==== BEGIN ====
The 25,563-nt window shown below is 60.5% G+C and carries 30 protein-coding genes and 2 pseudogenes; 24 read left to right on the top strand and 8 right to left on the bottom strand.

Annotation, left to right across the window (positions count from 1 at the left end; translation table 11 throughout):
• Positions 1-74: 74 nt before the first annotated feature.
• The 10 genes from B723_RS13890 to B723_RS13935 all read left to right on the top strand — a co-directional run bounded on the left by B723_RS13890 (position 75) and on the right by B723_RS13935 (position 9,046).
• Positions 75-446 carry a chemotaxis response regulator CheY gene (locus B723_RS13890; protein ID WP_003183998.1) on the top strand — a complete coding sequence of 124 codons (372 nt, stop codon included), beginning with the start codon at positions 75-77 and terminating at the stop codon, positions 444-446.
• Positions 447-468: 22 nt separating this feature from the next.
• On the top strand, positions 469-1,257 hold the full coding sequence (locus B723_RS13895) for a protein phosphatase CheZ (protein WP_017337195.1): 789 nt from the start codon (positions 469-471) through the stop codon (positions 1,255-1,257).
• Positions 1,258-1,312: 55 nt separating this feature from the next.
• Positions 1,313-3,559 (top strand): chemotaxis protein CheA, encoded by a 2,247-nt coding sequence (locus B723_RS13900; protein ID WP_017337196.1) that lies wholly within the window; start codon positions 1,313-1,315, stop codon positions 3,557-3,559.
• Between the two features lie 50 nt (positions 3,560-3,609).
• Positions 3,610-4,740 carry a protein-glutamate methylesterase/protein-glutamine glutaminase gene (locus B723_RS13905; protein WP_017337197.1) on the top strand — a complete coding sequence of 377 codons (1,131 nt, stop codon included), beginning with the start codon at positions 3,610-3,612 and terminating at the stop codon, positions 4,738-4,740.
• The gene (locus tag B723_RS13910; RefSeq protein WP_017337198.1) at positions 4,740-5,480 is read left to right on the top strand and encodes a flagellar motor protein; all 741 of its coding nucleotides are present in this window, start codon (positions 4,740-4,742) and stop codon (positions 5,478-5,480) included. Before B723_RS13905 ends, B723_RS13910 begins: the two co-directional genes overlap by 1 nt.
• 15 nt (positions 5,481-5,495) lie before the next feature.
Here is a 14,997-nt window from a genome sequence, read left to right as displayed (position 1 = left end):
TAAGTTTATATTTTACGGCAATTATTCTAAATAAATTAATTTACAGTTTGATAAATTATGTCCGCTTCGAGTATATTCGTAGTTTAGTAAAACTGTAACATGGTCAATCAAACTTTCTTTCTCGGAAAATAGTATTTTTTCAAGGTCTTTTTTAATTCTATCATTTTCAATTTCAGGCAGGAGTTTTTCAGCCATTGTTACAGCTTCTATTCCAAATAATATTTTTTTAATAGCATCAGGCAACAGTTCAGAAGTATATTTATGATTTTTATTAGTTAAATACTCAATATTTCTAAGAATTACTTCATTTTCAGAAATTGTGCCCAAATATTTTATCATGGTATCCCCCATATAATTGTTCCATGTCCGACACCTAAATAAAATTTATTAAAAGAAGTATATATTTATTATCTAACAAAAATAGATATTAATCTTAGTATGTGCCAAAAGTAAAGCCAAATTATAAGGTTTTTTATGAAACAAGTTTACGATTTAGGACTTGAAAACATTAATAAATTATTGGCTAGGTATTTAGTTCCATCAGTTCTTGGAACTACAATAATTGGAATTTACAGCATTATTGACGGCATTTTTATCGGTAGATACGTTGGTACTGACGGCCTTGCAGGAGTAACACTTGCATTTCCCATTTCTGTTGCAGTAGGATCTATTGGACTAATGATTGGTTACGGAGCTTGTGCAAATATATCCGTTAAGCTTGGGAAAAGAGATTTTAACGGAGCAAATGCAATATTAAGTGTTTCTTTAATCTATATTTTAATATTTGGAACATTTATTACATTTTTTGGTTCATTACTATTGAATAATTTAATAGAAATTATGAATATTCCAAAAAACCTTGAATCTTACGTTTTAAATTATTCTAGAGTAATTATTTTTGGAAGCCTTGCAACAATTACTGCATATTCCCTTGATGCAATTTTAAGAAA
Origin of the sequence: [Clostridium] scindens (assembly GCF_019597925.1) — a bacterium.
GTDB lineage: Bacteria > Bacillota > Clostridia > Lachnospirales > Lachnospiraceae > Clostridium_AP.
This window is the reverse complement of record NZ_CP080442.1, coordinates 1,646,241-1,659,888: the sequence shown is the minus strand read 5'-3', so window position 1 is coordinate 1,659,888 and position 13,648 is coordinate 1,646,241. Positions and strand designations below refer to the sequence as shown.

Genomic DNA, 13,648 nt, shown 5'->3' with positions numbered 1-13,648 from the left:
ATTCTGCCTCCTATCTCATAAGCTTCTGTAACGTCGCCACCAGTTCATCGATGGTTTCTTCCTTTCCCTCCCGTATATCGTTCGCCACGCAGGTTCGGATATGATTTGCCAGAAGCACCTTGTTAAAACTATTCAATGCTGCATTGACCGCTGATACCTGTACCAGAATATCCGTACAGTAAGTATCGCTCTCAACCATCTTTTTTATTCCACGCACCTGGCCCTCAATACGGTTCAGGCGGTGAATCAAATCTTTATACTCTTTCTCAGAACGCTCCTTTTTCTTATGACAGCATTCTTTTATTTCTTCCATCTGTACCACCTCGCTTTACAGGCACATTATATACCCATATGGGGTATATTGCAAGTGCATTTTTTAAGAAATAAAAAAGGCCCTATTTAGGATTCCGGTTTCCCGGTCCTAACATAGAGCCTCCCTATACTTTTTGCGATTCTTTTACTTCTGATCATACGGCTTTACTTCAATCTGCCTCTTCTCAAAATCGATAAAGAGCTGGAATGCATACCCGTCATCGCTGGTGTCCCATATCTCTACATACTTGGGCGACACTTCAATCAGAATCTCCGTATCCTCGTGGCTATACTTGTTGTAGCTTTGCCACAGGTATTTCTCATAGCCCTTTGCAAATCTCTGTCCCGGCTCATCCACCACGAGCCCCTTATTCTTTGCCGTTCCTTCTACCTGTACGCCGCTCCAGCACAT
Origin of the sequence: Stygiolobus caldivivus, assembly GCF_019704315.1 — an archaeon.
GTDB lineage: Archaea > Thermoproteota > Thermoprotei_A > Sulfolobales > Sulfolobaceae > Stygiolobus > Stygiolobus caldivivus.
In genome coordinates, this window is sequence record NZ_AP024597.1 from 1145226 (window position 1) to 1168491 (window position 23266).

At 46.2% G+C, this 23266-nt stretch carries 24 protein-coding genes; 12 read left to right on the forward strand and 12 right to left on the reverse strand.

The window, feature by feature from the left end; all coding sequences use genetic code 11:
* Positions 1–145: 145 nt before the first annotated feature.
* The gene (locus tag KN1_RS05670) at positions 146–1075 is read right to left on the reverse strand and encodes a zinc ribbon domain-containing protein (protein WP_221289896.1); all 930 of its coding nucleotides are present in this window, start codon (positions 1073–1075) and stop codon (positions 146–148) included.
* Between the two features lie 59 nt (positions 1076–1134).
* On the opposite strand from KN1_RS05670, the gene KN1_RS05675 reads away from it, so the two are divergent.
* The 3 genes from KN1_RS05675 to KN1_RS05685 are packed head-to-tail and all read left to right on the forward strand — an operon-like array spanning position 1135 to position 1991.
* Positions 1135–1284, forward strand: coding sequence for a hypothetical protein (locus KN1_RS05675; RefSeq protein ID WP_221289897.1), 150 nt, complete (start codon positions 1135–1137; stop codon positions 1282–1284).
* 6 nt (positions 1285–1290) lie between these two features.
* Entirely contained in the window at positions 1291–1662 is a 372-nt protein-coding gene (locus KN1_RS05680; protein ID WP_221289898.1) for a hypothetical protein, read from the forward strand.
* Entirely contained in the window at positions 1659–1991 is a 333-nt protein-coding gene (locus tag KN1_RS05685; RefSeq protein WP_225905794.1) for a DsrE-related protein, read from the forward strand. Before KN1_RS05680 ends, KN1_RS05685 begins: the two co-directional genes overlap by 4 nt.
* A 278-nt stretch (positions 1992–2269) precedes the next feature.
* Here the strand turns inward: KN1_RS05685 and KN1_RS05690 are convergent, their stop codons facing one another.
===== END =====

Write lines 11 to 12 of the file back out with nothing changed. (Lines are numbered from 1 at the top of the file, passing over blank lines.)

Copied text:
• Positions 3,610-4,740 carry a protein-glutamate methylesterase/protein-glutamine glutaminase gene (locus B723_RS13905; protein WP_017337197.1) on the top strand — a complete coding sequence of 377 codons (1,131 nt, stop codon included), beginning with the start codon at positions 3,610-3,612 and terminating at the stop codon, positions 4,738-4,740.
• The gene (locus tag B723_RS13910; RefSeq protein WP_017337198.1) at positions 4,740-5,480 is read left to right on the top strand and encodes a flagellar motor protein; all 741 of its coding nucleotides are present in this window, start codon (positions 4,740-4,742) and stop codon (positions 5,478-5,480) included. Before B723_RS13905 ends, B723_RS13910 begins: the two co-directional genes overlap by 1 nt.